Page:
Anthony Anderson is all smiles as he visits the Build Series to discuss his new projects at Build Studio in New York City.

Ben Gabbe/
Sydney Scott
Sep, 29, 2017

We all know and love Anthony Anderson as the patriarch of the Johnson family, Dre, on hit series Black-ish. And, speaking with the actor, it's quite clear that the values he tries to instill in his TV children are the same ones he's instilled in his own.

ESSENCE spoke to Anderson, who has teamed up with State Farm for their annual Good Neighbor Day, which sees people across the country giving back to local communities. It's something close to Anderson's heart. 

The actor regularly gives back and has instilled the same values in his children, revealing that his son even passed up a trip to China in order to go to Florida to help with hurricane relief efforts. 

"He was like 'Dad, I'm passionate about this,'" Anderson said. "So, now he's going down to Florida to do some volunteer work."

Anderson added that his daughter, a senior in college, has even decided to focus on helping through policy by majoring in sociology with plans to get her doctorate after graduating.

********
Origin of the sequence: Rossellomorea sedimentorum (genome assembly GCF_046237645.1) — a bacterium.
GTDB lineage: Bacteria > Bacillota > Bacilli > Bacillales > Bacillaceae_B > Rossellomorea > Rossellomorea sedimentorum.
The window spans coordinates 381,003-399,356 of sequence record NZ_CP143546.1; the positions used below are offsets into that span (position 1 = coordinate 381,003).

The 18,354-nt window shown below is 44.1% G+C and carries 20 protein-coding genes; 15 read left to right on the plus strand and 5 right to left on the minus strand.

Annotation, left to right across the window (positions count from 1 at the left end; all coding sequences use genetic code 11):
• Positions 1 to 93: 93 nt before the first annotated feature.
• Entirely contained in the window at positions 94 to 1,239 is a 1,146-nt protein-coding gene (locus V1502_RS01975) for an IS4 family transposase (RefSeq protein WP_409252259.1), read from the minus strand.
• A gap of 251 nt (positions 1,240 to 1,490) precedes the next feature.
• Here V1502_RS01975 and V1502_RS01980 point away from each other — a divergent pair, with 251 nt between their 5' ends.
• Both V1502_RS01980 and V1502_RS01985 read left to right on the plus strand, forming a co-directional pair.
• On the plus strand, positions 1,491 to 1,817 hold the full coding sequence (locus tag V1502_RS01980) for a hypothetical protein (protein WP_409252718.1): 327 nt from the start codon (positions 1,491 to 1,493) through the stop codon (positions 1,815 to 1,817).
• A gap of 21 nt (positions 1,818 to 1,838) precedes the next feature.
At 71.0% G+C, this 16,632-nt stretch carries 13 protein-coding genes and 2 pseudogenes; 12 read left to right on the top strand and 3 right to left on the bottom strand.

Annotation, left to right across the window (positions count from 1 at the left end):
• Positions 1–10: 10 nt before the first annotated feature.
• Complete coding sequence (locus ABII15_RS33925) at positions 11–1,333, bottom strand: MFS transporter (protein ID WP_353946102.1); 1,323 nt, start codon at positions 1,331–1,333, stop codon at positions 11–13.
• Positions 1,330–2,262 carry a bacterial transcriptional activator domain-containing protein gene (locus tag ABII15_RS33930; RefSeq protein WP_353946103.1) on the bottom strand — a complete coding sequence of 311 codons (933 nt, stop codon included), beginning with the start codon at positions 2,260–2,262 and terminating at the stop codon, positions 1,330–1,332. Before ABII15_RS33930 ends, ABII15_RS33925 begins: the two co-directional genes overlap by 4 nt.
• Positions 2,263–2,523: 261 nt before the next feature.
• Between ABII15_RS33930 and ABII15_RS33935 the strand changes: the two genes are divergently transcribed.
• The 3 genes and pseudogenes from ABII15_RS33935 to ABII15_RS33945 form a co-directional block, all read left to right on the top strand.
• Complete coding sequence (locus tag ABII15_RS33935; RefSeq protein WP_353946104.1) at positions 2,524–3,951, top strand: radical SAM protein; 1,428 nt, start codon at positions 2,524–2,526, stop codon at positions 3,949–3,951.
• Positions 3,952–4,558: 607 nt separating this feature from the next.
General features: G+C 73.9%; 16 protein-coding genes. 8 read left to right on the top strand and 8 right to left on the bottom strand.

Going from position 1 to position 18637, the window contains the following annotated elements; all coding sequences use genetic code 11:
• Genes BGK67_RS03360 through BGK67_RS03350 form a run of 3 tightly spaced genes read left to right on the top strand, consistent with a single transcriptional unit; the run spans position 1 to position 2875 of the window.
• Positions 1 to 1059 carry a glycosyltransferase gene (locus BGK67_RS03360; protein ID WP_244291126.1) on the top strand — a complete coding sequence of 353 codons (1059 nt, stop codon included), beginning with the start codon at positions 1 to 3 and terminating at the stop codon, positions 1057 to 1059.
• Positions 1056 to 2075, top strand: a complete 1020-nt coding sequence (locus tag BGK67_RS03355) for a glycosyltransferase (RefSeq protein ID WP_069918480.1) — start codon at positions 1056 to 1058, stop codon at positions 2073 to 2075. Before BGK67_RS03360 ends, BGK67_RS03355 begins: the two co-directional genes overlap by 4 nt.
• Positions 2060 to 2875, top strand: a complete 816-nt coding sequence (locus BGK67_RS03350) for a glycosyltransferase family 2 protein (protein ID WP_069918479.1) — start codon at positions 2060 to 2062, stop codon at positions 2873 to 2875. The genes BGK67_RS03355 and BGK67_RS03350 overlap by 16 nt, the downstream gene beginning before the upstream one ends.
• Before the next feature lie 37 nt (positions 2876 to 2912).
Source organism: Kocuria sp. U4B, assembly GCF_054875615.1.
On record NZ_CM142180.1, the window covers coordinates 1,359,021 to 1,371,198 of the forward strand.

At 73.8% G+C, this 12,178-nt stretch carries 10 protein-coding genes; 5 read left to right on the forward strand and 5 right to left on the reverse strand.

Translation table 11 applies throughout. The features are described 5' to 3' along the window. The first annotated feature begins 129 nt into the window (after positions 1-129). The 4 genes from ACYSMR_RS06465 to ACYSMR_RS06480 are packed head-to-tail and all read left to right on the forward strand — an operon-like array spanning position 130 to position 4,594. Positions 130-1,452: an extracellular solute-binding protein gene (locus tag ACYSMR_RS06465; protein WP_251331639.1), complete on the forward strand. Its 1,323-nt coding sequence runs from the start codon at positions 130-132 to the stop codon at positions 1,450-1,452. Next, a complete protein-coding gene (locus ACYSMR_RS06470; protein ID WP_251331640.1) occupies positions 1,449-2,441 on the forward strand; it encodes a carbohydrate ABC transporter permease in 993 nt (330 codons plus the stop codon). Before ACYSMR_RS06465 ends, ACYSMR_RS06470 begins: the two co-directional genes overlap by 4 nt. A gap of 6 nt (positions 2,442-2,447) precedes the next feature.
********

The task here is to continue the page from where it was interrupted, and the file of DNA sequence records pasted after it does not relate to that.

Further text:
"Me and my children, we've done Habitat for Humanity, rebuilt and painted homes. There's a mission we do volunteer work with called the San Fernando Valley Rescue Mission," he told ESSENCE. "My kids have grown up doing this."

Anderson also touched on Black-ish, which is set to return Oct. 3. 

The show's season three finale saw the Johnson family coming together during Rainbow's (Tracee Ellis Ross) complicated delivery and Anderson says the show's return will see Rainbow dealing with postpartum depression.

There's also been buzz about Grown-ish, a spin-off of Black-ish that will see Zoey (Yara Shahidi) heading to college. Discussing his own experience at Howard University and how college thrust him into adulthood, Anderson revealed that he grew up pretty quickly when he received an eviction notice. 

"My parents were tired of paying my bills, whenever they could pay them," Anderson dished. "They were like, 'Look here, sucka, you gotta get a job.' And, when I didn't, I realized I didn't have a safety net. I was out there on my own. That's when it got real for me, when that eviction notice was slapped on my door."

Hopefully, Zoey navigates her first year of college a little better.

You can find out more about State Farm's Good Neighbor Day at NeighborhoodofGood.com